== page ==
The ability to wirelessly stream to media devices, and print documents with ease is on its way to users of Windows 8 in the upcoming Windows 8.1 update to the operating system.
As part of the press releases the company made available during today’s IT focused TechEd North America conference, Blogging Windows has detailed even more features coming to Windows as a part of the free update that Microsoft plans to make available to users sometime this year.
According to the post, users can also expect to be able to use NFC or near-filed-communications tags to automatically pair with and connect to devices at home or in the office. While today’s blog post only highlights the ability to pair with printers in offices, there’s no logical reason why home users couldn’t use the feature as well. Microsoft says that this functionality won’t require the purchase of new printers.
As part of the same demo, Microsoft also showed off a new feature that will allow users to print from devices that already have Wi-Fi direct functionality without having to download additional software and devices. Wi-Fi Direct creates a one on one connection with the device instead of having to route traffic and communications through a wireless router. Again, while Microsoft’s demo focused on printing in this case, there’s no reason that this functionality couldn’t be implemented for other users for activities like video watching, though the company didn’t announce any actual plans to do so.
If Microsoft’s plans pan out and wireless data connections become more ubiquitous, more and more of the devices that carry Windows will have some sort of mobile internet connection, and so it seems Microsoft is preparing for this with native support of data tethering. Starting with the Windows 8.1 update, users will be able to turn their devices into “a personal Wi-Fi hotspot, allowing other devices to connect and access the internet”, according to Microsoft.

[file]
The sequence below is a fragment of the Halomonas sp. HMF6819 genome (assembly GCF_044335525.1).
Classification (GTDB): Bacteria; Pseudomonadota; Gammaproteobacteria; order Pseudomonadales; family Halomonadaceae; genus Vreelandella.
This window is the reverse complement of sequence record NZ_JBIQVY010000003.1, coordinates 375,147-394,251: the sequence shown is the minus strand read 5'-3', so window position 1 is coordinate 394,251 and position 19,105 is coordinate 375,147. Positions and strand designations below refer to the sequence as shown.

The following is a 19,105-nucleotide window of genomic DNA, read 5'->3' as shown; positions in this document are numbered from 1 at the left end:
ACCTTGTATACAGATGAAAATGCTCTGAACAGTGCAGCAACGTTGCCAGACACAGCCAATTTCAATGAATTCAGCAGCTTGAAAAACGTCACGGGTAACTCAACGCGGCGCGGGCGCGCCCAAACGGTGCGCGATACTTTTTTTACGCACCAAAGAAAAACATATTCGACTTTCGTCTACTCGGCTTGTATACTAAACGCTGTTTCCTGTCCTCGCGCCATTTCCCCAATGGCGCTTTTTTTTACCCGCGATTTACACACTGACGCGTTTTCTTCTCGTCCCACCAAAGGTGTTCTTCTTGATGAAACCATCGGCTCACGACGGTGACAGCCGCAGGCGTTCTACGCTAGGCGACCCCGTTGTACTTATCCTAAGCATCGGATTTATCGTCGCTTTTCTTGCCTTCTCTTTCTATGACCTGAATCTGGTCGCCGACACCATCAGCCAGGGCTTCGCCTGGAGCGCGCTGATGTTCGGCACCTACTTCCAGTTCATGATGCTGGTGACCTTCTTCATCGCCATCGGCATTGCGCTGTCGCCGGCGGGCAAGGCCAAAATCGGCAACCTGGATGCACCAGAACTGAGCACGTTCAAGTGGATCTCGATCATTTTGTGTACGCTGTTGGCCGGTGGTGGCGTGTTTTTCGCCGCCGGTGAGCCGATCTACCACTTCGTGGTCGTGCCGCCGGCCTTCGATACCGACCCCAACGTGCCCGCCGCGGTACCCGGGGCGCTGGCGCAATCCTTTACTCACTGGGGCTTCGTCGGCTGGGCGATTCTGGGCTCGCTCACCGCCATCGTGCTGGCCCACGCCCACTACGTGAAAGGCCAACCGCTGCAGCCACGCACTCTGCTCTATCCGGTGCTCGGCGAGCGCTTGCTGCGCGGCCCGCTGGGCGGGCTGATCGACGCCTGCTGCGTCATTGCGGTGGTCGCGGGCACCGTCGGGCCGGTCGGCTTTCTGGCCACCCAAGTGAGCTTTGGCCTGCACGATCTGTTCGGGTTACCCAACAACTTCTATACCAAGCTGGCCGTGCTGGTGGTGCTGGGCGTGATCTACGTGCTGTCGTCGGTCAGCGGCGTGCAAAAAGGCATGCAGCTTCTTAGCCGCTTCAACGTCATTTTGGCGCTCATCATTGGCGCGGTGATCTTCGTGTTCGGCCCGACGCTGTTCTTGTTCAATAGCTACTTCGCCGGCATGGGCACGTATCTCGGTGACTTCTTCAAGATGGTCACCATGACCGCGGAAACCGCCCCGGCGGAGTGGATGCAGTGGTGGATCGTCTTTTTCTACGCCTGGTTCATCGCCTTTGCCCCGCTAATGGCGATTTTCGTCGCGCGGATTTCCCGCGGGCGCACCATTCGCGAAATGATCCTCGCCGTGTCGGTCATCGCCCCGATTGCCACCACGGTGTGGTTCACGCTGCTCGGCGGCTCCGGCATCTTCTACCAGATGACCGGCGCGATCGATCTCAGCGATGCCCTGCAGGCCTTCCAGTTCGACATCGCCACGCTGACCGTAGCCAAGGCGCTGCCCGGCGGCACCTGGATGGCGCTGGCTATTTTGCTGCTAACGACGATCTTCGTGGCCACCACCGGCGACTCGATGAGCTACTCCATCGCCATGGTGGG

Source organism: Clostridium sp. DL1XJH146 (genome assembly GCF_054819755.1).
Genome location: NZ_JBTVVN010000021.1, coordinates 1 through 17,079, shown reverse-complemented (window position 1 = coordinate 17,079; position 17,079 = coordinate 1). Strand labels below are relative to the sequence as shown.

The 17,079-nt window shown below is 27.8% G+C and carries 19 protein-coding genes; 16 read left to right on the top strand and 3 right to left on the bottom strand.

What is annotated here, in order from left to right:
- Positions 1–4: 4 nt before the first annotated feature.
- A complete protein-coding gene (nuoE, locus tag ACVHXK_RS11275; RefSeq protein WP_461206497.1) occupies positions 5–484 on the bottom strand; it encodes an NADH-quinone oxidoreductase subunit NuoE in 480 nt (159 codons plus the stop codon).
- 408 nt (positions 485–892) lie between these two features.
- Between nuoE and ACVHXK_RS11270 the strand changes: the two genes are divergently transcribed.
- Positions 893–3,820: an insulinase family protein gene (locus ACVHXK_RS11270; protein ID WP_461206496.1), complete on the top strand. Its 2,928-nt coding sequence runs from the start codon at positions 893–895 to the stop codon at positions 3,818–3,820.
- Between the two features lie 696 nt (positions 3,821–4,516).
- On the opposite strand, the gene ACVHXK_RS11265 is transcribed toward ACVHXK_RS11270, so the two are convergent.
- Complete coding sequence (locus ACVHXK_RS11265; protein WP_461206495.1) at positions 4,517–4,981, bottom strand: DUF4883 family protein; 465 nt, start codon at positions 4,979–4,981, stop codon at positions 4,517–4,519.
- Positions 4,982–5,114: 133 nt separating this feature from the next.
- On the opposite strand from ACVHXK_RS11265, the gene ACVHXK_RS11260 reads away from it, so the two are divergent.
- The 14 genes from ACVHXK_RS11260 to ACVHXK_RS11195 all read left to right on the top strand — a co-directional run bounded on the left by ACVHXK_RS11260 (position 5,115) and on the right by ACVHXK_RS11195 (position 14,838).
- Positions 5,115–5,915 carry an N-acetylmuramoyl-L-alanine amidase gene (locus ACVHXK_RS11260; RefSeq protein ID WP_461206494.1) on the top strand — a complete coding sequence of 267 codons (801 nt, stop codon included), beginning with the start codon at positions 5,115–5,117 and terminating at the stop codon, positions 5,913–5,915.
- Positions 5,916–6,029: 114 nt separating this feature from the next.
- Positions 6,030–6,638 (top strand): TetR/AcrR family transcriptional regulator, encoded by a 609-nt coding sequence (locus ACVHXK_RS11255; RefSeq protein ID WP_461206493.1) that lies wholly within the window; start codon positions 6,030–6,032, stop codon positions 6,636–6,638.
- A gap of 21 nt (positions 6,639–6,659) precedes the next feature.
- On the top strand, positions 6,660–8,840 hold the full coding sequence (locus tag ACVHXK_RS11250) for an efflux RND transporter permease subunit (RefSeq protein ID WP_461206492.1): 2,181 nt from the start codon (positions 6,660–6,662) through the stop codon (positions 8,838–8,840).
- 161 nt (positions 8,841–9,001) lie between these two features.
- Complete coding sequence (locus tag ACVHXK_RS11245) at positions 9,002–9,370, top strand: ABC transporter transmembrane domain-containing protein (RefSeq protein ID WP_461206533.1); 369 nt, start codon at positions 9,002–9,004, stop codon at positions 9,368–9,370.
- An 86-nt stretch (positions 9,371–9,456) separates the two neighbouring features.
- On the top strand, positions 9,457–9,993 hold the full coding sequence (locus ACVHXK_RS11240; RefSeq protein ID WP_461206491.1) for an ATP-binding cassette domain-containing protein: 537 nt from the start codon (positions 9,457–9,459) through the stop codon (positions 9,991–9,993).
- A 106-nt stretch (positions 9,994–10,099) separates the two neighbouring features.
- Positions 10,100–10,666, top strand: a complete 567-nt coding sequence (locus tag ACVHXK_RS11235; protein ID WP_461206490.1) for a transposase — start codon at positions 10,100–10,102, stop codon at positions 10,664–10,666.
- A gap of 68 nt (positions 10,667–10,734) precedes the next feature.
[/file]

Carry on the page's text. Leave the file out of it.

To make that feature really useful, Windows 8 will need to ship on more the devices that feature mobile internet connections. Currently the amount of tablets running the operating system that have this type of functionality is next to zero.
Finally, users who give presentations often will appreciate Windows 8.1’s native support for the Miracast streaming technology. With it, users can wirelessly display what’s on their device’s screen using other Miracast equipped projectors and such. All things considered, the technology isn’t all that different from the DLNA support that’s already included in Windows 8 and Microsoft’s Xbox 360.
The company also announced more business oriented features that will ship the operating system update as well. Microsoft will release a public preview of Windows 8.1 on June 26th during its BUILD conference.
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